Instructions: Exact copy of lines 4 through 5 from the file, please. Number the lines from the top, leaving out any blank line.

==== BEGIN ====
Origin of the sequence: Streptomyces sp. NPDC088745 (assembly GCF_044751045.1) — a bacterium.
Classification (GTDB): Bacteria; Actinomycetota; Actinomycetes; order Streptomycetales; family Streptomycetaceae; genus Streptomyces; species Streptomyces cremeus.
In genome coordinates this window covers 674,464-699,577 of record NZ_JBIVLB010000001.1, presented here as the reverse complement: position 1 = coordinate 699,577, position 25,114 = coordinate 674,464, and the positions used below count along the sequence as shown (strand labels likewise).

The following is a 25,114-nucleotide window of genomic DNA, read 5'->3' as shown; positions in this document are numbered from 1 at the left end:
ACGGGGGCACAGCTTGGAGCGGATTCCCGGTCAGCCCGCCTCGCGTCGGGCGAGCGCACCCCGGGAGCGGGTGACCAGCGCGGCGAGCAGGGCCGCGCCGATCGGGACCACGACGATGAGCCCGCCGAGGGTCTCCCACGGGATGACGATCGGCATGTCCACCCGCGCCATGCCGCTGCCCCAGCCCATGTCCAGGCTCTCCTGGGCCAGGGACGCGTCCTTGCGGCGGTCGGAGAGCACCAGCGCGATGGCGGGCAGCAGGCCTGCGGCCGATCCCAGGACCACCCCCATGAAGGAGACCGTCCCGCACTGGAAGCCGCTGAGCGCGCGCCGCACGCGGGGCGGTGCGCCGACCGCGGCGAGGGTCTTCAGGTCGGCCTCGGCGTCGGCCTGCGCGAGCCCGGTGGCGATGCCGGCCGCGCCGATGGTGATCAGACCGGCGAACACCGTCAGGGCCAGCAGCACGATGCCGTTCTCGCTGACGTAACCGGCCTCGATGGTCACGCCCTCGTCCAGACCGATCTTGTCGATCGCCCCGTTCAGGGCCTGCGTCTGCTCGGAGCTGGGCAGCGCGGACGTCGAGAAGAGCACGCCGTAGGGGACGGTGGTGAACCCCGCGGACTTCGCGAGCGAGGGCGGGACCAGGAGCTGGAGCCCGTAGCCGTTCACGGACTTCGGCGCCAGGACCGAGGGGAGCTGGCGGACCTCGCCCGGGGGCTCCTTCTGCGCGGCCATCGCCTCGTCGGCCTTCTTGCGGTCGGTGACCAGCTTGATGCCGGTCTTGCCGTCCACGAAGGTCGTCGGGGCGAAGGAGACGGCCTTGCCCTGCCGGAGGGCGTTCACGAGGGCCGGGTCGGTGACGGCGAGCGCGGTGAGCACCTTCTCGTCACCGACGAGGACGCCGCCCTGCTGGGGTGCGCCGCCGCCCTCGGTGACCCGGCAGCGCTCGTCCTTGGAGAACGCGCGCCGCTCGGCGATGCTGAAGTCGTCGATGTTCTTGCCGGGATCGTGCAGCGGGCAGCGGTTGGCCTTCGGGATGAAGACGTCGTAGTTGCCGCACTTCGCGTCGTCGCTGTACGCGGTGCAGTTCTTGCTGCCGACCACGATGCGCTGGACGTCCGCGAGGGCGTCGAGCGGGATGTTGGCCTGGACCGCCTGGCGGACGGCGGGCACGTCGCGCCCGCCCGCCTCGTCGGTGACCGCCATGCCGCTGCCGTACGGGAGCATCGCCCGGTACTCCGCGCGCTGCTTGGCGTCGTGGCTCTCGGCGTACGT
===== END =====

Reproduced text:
The following is a 25,114-nucleotide window of genomic DNA, read 5'->3' as shown; positions in this document are numbered from 1 at the left end:
ACGGGGGCACAGCTTGGAGCGGATTCCCGGTCAGCCCGCCTCGCGTCGGGCGAGCGCACCCCGGGAGCGGGTGACCAGCGCGGCGAGCAGGGCCGCGCCGATCGGGACCACGACGATGAGCCCGCCGAGGGTCTCCCACGGGATGACGATCGGCATGTCCACCCGCGCCATGCCGCTGCCCCAGCCCATGTCCAGGCTCTCCTGGGCCAGGGACGCGTCCTTGCGGCGGTCGGAGAGCACCAGCGCGATGGCGGGCAGCAGGCCTGCGGCCGATCCCAGGACCACCCCCATGAAGGAGACCGTCCCGCACTGGAAGCCGCTGAGCGCGCGCCGCACGCGGGGCGGTGCGCCGACCGCGGCGAGGGTCTTCAGGTCGGCCTCGGCGTCGGCCTGCGCGAGCCCGGTGGCGATGCCGGCCGCGCCGATGGTGATCAGACCGGCGAACACCGTCAGGGCCAGCAGCACGATGCCGTTCTCGCTGACGTAACCGGCCTCGATGGTCACGCCCTCGTCCAGACCGATCTTGTCGATCGCCCCGTTCAGGGCCTGCGTCTGCTCGGAGCTGGGCAGCGCGGACGTCGAGAAGAGCACGCCGTAGGGGACGGTGGTGAACCCCGCGGACTTCGCGAGCGAGGGCGGGACCAGGAGCTGGAGCCCGTAGCCGTTCACGGACTTCGGCGCCAGGACCGAGGGGAGCTGGCGGACCTCGCCCGGGGGCTCCTTCTGCGCGGCCATCGCCTCGTCGGCCTTCTTGCGGTCGGTGACCAGCTTGATGCCGGTCTTGCCGTCCACGAAGGTCGTCGGGGCGAAGGAGACGGCCTTGCCCTGCCGGAGGGCGTTCACGAGGGCCGGGTCGGTGACGGCGAGCGCGGTGAGCACCTTCTCGTCACCGACGAGGACGCCGCCCTGCTGGGGTGCGCCGCCGCCCTCGGTGACCCGGCAGCGCTCGTCCTTGGAGAACGCGCGCCGCTCGGCGATGCTGAAGTCGTCGATGTTCTTGCCGGGATCGTGCAGCGGGCAGCGGTTGGCCTTCGGGATGAAGACGTCGTAGTTGCCGCACTTCGCGTCGTCGCTGTACGCGGTGCAGTTCTTGCTGCCGACCACGATGCGCTGGACGTCCGCGAGGGCGTCGAGCGGGATGTTGGCCTGGACCGCCTGGCGGACGGCGGGCACGTCGCGCCCGCCCGCCTCGTCGGTGACCGCCATGCCGCTGCCGTACGGGAGCATCGCCCGGTACTCCGCGCGCTGCTTGGCGTCGTGGCTCTCGGCGTACGT